However, since the AMD 5000 series also uses the same AM4 socket, they needed their BIOS upgraded to make them compatible with the B450 motherboards.
In addition, some BIOS versions offer extensive control over your hardware, allowing you to overclock. Others, however, particularly on laptops, are more restricted versions.
Newer BIOS, now known as UEFI, have a more robust graphical user interface and can interface with the mouse cursor, while others have mundane looks and are controlled only by the keyboard.
How to Find Out ABOUT BIOS Revision?
There are many ways to check the BIOS version
- Checking Through DXDIAG
- Checking Through BIOS Itself
- Checking Through CPU-Z
1. Check Through DXDIAG – DirectX Diagnostic Tool
This is the easiest and the most comprehensive way to check what BIOS version you have installed on your PC.
- In Windows 10, go to Windows Search in the Task Bar
- Type DXDIAG
- Select the DXDIAG program, which should open the window as shown below.
- Look for the row with the BIOS version
I can see here that the BIOS version I have is InsydeH20 Version 05.11.34F.35
2. Check the BIOS Revision Through the BIOS Itself
Of course, you check out what version of the BIOS you have through the firmware itself.
On Windows startup, go to your BIOS. In the Main or the General section, look for fields similar to “BIOS Version” and “BIOS Vendor.”
My BIOS version, as indicated above, is Insyde F.35.
3. Checking BIOS Version Through CPU-Z
Finally, you can use the free third-party software CPU-Z to check the BIOS version.
With the utility downloaded, installed, and running. Head to the “Mainboard” section and look for the field marked as BIOS.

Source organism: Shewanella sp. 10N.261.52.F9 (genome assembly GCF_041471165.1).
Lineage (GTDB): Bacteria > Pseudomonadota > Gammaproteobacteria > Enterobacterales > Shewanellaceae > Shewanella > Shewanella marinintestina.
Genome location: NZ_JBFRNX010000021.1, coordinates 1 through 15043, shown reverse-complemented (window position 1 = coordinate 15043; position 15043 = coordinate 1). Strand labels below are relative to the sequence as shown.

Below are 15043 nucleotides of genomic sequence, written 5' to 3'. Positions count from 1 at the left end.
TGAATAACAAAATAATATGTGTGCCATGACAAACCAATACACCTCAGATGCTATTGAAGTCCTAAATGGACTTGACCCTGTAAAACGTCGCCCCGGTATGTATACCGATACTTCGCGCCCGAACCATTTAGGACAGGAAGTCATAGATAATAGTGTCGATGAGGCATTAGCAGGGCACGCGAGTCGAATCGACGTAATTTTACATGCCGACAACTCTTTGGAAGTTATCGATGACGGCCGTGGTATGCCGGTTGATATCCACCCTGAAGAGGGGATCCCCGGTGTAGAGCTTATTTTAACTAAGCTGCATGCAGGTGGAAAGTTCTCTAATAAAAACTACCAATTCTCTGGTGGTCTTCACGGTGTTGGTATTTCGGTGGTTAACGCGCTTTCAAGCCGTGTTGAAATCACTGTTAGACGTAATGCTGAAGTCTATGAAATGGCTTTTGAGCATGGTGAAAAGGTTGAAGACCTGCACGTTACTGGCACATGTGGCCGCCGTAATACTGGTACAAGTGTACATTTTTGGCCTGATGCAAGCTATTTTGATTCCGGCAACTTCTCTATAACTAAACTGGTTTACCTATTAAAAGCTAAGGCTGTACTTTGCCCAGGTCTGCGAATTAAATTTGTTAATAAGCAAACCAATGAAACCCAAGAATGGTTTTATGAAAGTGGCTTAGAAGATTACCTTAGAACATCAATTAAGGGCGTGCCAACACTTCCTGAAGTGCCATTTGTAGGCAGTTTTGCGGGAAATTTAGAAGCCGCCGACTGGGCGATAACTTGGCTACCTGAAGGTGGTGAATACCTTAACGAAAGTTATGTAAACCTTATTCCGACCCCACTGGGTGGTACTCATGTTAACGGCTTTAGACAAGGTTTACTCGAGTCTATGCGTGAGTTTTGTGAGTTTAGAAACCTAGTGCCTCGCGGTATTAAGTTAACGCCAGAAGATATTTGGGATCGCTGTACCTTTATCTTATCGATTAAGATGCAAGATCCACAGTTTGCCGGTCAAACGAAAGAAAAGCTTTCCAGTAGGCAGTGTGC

Here you can see your BIOS’s Brand (vendor), its Version, and its date.
So what is motherboard revision? A motherboard revision indicates whether the original was initially designed and has been improved.
Revision 1.0 indicates the original version. If there have been subsequent versions, such as Revision 1.1, and 1.2 of the same motherboard, improvements have been made.
When troubleshooting issues, you must know both the motherboard and BIOS revisions.
FREQUENTLY ASKED QUESTIONS
1. Can you upgrade a motherboard revision, or do you need to replace the entire motherboard?
Motherboard revisions typically cannot be upgraded because the changes made are usually physical and structural, and cannot be altered or modified. If you need to upgrade your motherboard, you will need to replace it with a newer revision.
2. What should you do if you can’t find the revision number of your motherboard?
If you can’t find the revision number of your motherboard, you should consult the motherboard manual or contact the manufacturer’s support team for assistance.
You can also try using third-party software tools that can detect and display system information, including the motherboard revision.
3. How often do motherboard revisions get updated, and how can you stay informed about new releases?
Motherboard revisions can be updated at any time, depending on the manufacturer’s design and development cycle. You can stay informed about new releases by visiting the manufacturer’s website or following them on social media platforms.
Additionally, technology news websites and online forums can provide updates on new hardware releases and revisions.
4. What factors should you consider when selecting a motherboard revision for your hardware setup?
When selecting a motherboard revision, you should consider the compatibility of your hardware components, the performance requirements of your applications, the number and type of expansion slots you require, the size and form factor of your case, and your budget.
5. Is there a specific procedure for upgrading or replacing a motherboard revision, and what precautions should you take?
Yes, there is a specific procedure for upgrading or replacing a motherboard revision, and it varies depending on the system and components involved.
Generally, you should backup your data and prepare the necessary drivers and software before starting the process.
You should also power off the system, unplug all cables, and ground yourself to prevent electrostatic discharge.
Careful handling of the motherboard and its components is crucial to avoid damage.
It’s important to follow the manufacturer’s instructions and guidelines for upgrading or replacing a motherboard.